We offer beginning reading skills based on the Orton Gillingham (OG) Approach to reading that we adapt for children with special needs (Autism, ADHD, Global Developmental Delays etc.). Beginning reading skills (JK to Grade 2 level) are taught using an individualized, structured, repetitive, phonetic, multi-sensory approach.
Skills learned within this program may include:
- Visual recognition and recall of consonants and vowels sounds; this includes the ability to print the letters based on their name and their sounds.
- Learning to blend then read and print simple three letter words (e.g. mat, cap, hop)
- Learning to read and print words with consonant blends (first two letters and last two letters in words such as frog and sand)
- Learning to read and print basic sight words to support reading and printing sentences
- Learning to read and print two syllable compound words (e.g. batman, sunfish)
- Learning the difference between and open and closed syllable and how it impacts the vowel sound
- Learning to read and spell words with silent e
- Simple spelling rules such as: The “floss” rule and short vowel markers such as -ck, -tch, and -dge
- Learning to read vowel teams
The end goal is to jump start your child’s reading skills while simultaneously supporting any other identified occupational therapy goals (fine motor, gross motor, and sensory processing). Once your child’s reading skills has gained traction, strategies and recommendations can be easily shared with teachers and tutors to continue with their academic progress.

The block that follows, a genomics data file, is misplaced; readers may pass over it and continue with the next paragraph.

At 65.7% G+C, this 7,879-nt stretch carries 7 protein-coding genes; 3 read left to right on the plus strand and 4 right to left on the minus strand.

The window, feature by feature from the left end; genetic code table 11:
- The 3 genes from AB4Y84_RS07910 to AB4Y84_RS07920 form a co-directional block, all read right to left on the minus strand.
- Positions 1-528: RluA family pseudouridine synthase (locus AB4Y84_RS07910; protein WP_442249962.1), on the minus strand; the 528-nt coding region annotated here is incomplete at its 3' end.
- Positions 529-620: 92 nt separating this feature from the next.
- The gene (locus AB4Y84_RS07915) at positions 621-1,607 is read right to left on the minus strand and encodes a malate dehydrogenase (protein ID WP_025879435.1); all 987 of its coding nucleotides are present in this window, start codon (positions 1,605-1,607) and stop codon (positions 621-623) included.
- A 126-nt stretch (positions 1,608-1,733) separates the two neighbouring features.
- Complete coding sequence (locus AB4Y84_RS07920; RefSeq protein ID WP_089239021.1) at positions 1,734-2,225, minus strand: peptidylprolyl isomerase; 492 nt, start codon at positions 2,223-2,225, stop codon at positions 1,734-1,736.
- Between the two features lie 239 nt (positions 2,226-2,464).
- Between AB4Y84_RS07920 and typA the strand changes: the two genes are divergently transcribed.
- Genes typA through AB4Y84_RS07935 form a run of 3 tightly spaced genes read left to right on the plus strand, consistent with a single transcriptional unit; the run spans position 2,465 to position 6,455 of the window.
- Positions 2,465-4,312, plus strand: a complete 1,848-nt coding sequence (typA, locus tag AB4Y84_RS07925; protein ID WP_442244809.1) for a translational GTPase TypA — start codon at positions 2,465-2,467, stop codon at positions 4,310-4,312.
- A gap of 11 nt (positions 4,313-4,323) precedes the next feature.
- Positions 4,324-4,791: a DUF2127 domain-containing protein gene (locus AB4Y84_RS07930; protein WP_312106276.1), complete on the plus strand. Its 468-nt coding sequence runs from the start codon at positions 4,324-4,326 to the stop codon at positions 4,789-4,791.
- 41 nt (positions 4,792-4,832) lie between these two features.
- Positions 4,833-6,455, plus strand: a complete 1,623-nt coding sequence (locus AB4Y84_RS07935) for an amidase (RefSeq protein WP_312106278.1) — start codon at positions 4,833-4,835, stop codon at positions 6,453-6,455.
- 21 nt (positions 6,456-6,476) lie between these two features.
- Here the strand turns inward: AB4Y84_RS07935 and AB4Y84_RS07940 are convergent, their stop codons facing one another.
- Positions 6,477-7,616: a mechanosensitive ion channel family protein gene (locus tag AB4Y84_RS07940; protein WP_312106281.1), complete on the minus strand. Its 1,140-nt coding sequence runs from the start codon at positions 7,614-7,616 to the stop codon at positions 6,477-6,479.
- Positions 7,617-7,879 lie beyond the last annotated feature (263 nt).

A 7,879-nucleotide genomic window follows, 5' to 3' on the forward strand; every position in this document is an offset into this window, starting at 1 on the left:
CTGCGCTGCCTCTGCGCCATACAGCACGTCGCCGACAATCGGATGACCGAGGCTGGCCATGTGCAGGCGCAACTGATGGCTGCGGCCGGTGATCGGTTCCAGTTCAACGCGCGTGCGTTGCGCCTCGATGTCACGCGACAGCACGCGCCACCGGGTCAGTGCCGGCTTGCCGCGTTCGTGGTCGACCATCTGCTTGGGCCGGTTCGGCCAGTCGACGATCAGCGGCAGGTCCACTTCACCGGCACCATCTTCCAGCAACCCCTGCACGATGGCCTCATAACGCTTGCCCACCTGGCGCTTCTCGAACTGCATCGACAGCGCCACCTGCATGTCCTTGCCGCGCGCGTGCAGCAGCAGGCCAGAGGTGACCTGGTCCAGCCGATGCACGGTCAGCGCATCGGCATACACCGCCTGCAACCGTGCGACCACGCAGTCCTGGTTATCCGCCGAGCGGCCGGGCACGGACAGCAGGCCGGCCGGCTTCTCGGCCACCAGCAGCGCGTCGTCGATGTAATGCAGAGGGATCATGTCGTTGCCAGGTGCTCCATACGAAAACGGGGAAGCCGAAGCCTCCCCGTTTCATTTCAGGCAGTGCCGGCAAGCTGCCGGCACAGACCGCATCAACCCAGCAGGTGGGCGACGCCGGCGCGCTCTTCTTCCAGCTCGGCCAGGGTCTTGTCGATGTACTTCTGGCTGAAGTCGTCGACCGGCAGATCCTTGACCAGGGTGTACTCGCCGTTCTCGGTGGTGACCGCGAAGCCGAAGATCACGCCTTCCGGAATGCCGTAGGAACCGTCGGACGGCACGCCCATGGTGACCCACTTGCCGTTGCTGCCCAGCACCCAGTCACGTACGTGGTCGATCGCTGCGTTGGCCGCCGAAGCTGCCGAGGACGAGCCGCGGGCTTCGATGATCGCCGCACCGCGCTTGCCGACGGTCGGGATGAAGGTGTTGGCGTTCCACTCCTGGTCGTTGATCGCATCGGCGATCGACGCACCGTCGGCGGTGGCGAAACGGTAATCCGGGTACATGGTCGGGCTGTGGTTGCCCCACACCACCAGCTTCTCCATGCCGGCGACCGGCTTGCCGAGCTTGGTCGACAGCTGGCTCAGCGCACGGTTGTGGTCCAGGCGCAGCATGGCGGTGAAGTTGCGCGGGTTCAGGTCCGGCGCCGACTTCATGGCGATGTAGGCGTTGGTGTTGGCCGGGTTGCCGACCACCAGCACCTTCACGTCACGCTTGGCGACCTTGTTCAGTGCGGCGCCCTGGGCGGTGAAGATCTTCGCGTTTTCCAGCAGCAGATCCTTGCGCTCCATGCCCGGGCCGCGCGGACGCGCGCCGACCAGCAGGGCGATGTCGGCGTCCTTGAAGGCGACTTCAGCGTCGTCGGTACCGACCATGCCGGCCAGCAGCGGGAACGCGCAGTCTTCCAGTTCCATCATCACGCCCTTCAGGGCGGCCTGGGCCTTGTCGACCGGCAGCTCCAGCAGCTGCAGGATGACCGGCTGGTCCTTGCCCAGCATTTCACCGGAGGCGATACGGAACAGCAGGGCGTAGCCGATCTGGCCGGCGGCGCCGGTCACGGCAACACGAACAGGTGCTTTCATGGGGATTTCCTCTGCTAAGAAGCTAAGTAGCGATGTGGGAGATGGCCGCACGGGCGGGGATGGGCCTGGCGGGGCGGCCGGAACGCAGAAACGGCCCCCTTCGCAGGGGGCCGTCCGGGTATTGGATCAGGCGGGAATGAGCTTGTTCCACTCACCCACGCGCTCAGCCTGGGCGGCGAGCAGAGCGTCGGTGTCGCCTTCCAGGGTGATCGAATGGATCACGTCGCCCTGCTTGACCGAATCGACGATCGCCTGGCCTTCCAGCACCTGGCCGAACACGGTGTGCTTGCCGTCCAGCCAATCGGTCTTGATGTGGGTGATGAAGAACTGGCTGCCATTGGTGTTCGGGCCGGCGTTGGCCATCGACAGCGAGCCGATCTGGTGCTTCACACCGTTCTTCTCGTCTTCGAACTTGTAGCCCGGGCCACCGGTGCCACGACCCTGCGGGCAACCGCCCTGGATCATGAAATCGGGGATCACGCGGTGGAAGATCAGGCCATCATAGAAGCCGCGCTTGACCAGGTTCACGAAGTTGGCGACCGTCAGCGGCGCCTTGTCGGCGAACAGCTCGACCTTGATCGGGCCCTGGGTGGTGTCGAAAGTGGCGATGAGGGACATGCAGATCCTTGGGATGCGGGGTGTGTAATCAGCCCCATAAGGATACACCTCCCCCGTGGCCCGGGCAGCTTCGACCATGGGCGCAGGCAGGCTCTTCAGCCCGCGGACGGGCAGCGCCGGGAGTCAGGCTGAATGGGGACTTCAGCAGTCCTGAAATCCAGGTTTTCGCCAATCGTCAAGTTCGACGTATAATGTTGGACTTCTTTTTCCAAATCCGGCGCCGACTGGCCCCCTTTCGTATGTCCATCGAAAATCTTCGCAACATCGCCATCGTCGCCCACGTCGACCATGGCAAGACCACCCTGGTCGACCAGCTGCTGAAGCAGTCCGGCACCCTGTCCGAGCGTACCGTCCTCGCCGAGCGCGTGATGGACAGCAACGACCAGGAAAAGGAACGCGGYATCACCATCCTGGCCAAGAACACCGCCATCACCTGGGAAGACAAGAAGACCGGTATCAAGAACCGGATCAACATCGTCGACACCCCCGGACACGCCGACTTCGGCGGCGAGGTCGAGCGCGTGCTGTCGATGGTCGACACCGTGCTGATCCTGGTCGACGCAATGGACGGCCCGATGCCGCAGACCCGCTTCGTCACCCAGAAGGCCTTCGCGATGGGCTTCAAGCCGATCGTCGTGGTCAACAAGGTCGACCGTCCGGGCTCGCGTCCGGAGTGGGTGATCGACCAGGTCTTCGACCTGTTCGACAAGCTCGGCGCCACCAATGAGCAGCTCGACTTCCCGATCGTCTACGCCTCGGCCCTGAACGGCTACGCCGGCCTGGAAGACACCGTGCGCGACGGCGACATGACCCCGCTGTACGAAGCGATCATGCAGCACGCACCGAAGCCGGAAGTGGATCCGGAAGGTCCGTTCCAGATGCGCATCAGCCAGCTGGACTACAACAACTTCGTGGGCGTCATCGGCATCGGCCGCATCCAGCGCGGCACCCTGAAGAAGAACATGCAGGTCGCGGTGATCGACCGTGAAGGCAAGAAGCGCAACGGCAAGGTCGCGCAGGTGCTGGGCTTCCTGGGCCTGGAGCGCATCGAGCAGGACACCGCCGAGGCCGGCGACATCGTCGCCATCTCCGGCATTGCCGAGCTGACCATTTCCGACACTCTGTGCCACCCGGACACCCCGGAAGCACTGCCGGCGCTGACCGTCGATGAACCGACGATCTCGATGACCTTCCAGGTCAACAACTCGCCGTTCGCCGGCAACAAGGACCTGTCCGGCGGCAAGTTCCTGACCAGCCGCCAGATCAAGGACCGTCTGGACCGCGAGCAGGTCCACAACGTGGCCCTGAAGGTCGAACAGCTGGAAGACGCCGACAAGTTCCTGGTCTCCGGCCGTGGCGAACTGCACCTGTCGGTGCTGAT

This program is also helpful for children who can read but avoid writing. As occupational therapists, we frequently help children who have mild motor difficulties with handwriting and significant difficulties decoding (breaking apart the various sounds in a word) to write words or sentences. Despite having the ability to copy neatly, some children run into difficulty with writing when they have to multitask between generating an idea or sentence, remembering how to form the letters, and remembering what letters to use to spell the word. By learning the basics of reading and how vowels and consonants work to an automatic level, your child can gain more confidence with writing at school.
As a parent you may wonder what the difference is between working with an occupational therapist or an OG reading tutor. Our therapists are not certified OG Tutors, therefore, children who simply have a language difference in their ability to read and spell would be supported best by an OG tutor.
The occupational therapists at Hand Skills for Children can support children that have needs in addition to difficulties to reading and spelling. By combining the OG approach to reading with our training in rehabilitation and medical background, we offer children a developmentally appropriate jump start into their reading journey.
Aftern our occupational therapy assessment and reading screen, we will be able to recommend the type of support that may work best for your child.